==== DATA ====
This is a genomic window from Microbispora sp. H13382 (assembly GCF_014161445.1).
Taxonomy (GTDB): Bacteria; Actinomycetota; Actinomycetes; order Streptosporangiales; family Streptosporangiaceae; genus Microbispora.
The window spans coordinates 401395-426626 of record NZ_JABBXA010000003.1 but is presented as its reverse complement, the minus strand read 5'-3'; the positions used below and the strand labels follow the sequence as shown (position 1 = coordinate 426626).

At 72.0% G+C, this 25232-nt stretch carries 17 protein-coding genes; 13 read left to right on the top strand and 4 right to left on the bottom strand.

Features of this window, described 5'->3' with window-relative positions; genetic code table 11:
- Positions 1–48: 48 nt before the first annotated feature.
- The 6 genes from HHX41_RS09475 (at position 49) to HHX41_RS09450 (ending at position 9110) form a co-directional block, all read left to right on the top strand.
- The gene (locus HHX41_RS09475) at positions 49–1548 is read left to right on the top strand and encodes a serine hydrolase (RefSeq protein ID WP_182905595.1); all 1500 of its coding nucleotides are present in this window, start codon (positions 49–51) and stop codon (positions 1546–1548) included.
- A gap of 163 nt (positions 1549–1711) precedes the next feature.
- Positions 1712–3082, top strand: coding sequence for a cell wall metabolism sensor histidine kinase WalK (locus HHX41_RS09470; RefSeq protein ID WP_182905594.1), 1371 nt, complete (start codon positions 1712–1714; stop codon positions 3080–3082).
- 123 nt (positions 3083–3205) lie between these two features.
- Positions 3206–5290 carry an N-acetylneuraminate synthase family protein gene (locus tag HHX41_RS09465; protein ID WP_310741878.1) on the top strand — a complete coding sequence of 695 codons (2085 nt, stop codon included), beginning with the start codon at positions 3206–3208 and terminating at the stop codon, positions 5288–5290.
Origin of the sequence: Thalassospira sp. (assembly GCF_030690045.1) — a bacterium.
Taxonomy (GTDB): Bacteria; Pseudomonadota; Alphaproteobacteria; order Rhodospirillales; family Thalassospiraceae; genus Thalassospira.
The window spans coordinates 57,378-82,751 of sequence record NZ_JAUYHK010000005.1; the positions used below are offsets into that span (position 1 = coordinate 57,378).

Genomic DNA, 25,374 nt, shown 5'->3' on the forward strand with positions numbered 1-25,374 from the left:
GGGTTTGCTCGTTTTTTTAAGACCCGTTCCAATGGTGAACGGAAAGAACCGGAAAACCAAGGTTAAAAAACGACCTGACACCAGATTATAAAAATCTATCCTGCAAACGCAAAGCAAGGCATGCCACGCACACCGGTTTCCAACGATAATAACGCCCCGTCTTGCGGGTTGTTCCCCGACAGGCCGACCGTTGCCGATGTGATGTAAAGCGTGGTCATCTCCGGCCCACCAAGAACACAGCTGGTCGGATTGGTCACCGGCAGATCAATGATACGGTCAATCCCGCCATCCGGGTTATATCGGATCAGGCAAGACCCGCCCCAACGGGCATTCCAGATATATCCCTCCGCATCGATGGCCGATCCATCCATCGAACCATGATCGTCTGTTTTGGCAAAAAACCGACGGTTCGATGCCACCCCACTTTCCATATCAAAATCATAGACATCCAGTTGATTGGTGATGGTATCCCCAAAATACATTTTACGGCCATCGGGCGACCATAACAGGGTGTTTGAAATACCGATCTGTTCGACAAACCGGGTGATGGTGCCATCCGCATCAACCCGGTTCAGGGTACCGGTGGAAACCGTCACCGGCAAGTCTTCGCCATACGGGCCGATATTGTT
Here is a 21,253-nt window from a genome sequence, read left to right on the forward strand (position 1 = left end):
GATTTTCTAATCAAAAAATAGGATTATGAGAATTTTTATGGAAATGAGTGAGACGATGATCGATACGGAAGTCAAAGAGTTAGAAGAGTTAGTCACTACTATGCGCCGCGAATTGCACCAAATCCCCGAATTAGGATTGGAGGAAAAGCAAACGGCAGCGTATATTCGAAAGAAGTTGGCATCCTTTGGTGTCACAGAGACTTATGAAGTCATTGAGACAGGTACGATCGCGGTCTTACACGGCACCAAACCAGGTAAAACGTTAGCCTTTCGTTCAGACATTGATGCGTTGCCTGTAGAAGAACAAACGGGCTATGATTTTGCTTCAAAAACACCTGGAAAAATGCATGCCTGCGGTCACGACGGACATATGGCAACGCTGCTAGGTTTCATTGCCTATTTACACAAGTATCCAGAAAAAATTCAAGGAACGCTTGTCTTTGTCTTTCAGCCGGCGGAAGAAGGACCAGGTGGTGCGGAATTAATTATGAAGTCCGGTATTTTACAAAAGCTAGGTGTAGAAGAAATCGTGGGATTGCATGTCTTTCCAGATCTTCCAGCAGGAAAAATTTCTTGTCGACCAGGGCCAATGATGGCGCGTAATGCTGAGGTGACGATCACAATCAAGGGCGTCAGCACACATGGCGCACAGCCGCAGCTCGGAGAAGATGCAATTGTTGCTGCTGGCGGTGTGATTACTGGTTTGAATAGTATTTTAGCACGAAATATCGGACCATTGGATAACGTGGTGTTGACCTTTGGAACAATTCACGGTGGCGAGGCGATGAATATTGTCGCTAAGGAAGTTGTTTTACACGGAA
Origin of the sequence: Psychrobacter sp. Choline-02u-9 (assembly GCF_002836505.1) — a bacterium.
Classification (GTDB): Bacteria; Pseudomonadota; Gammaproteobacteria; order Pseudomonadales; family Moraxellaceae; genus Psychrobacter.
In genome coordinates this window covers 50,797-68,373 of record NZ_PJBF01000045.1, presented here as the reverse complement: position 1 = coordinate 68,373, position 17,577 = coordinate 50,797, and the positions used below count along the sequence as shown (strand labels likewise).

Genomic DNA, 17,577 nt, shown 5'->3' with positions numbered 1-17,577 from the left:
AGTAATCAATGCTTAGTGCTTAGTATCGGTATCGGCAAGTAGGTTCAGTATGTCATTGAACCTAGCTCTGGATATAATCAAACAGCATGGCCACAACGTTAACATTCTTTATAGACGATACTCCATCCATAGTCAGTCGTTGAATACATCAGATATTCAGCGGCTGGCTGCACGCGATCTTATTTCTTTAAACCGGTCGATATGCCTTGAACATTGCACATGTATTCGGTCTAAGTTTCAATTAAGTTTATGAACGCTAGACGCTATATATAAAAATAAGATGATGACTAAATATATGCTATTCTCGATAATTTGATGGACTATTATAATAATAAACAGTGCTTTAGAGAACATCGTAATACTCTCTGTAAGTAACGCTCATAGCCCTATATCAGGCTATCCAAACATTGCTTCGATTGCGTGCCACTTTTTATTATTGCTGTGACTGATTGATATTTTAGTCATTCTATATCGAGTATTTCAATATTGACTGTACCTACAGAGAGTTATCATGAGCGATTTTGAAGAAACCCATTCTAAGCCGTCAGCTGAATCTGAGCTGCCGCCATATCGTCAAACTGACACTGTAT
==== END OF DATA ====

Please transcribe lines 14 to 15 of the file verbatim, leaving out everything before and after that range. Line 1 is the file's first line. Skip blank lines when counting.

Taxonomy (GTDB): Bacteria; Pseudomonadota; Alphaproteobacteria; order Rhodospirillales; family Thalassospiraceae; genus Thalassospira.
The window spans coordinates 57,378-82,751 of sequence record NZ_JAUYHK010000005.1; the positions used below are offsets into that span (position 1 = coordinate 57,378).